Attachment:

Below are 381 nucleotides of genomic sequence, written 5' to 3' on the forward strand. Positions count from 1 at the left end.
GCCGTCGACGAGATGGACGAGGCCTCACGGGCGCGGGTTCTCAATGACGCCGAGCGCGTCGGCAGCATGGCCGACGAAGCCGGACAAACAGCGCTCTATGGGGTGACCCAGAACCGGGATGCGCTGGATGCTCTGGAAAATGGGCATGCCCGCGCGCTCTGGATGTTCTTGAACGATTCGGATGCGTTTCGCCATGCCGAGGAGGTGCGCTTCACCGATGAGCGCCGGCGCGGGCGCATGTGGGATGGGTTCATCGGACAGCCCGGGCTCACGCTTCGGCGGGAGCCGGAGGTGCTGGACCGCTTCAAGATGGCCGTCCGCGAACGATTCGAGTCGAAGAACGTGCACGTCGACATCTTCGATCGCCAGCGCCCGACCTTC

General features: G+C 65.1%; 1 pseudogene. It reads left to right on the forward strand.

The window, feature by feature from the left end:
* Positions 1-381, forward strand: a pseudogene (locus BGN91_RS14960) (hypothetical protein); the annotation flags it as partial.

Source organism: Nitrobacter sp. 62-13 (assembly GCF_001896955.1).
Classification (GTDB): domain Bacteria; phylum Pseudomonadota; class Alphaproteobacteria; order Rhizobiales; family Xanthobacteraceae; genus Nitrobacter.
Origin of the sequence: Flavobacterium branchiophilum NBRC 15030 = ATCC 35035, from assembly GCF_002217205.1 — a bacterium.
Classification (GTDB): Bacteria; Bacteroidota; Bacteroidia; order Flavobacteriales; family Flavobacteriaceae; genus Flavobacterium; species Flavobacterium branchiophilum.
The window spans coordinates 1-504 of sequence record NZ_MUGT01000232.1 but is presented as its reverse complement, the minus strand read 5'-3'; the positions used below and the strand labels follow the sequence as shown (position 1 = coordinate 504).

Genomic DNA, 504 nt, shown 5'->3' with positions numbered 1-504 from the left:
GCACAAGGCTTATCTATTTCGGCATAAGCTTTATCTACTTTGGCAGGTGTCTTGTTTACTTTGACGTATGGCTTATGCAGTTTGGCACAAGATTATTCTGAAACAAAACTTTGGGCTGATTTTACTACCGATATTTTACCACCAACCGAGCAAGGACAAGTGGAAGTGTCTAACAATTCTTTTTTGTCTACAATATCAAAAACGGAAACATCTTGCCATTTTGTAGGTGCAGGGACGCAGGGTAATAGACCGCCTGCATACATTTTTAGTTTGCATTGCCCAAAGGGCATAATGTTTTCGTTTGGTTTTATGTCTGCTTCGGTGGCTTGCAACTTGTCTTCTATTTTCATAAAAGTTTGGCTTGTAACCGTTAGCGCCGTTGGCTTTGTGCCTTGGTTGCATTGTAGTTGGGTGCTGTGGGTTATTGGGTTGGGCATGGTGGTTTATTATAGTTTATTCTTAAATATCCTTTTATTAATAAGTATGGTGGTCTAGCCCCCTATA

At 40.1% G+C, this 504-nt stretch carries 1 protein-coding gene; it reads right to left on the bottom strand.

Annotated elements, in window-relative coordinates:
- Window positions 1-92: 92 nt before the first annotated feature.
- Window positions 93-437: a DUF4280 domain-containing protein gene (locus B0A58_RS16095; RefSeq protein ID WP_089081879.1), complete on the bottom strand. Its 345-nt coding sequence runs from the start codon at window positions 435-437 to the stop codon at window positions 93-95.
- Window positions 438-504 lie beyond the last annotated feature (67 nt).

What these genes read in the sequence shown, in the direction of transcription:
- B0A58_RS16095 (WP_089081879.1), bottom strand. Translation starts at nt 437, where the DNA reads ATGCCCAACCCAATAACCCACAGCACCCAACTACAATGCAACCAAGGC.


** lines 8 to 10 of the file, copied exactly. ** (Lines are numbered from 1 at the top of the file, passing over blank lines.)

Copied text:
Origin of the sequence: Flavobacterium branchiophilum NBRC 15030 = ATCC 35035, from assembly GCF_002217205.1 — a bacterium.
Classification (GTDB): Bacteria; Bacteroidota; Bacteroidia; order Flavobacteriales; family Flavobacteriaceae; genus Flavobacterium; species Flavobacterium branchiophilum.
The window spans coordinates 1-504 of sequence record NZ_MUGT01000232.1 but is presented as its reverse complement, the minus strand read 5'-3'; the positions used below and the strand labels follow the sequence as shown (position 1 = coordinate 504).